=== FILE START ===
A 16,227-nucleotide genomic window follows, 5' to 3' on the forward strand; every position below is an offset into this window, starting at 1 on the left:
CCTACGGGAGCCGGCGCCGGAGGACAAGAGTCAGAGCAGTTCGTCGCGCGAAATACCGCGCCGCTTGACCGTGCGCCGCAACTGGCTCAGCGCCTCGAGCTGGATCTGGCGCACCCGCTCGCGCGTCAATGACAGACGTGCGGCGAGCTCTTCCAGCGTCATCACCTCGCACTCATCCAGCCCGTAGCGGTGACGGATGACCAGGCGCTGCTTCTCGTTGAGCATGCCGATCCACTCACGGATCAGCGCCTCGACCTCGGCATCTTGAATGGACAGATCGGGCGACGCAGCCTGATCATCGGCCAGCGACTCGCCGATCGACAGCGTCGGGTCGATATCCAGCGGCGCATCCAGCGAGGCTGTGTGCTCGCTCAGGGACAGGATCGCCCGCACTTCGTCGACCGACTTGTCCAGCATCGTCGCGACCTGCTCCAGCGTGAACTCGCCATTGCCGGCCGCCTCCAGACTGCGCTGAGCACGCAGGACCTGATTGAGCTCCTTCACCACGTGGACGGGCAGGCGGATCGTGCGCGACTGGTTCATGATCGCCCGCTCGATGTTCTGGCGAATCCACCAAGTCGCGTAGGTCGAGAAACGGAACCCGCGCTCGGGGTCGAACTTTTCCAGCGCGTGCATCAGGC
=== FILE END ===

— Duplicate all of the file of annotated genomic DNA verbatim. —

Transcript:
A 16,227-nucleotide genomic window follows, 5' to 3' on the forward strand; every position below is an offset into this window, starting at 1 on the left:
CCTACGGGAGCCGGCGCCGGAGGACAAGAGTCAGAGCAGTTCGTCGCGCGAAATACCGCGCCGCTTGACCGTGCGCCGCAACTGGCTCAGCGCCTCGAGCTGGATCTGGCGCACCCGCTCGCGCGTCAATGACAGACGTGCGGCGAGCTCTTCCAGCGTCATCACCTCGCACTCATCCAGCCCGTAGCGGTGACGGATGACCAGGCGCTGCTTCTCGTTGAGCATGCCGATCCACTCACGGATCAGCGCCTCGACCTCGGCATCTTGAATGGACAGATCGGGCGACGCAGCCTGATCATCGGCCAGCGACTCGCCGATCGACAGCGTCGGGTCGATATCCAGCGGCGCATCCAGCGAGGCTGTGTGCTCGCTCAGGGACAGGATCGCCCGCACTTCGTCGACCGACTTGTCCAGCATCGTCGCGACCTGCTCCAGCGTGAACTCGCCATTGCCGGCCGCCTCCAGACTGCGCTGAGCACGCAGGACCTGATTGAGCTCCTTCACCACGTGGACGGGCAGGCGGATCGTGCGCGACTGGTTCATGATCGCCCGCTCGATGTTCTGGCGAATCCACCAAGTCGCGTAGGTCGAGAAACGGAACCCGCGCTCGGGGTCGAACTTTTCCAGCGCGTGCATCAGGC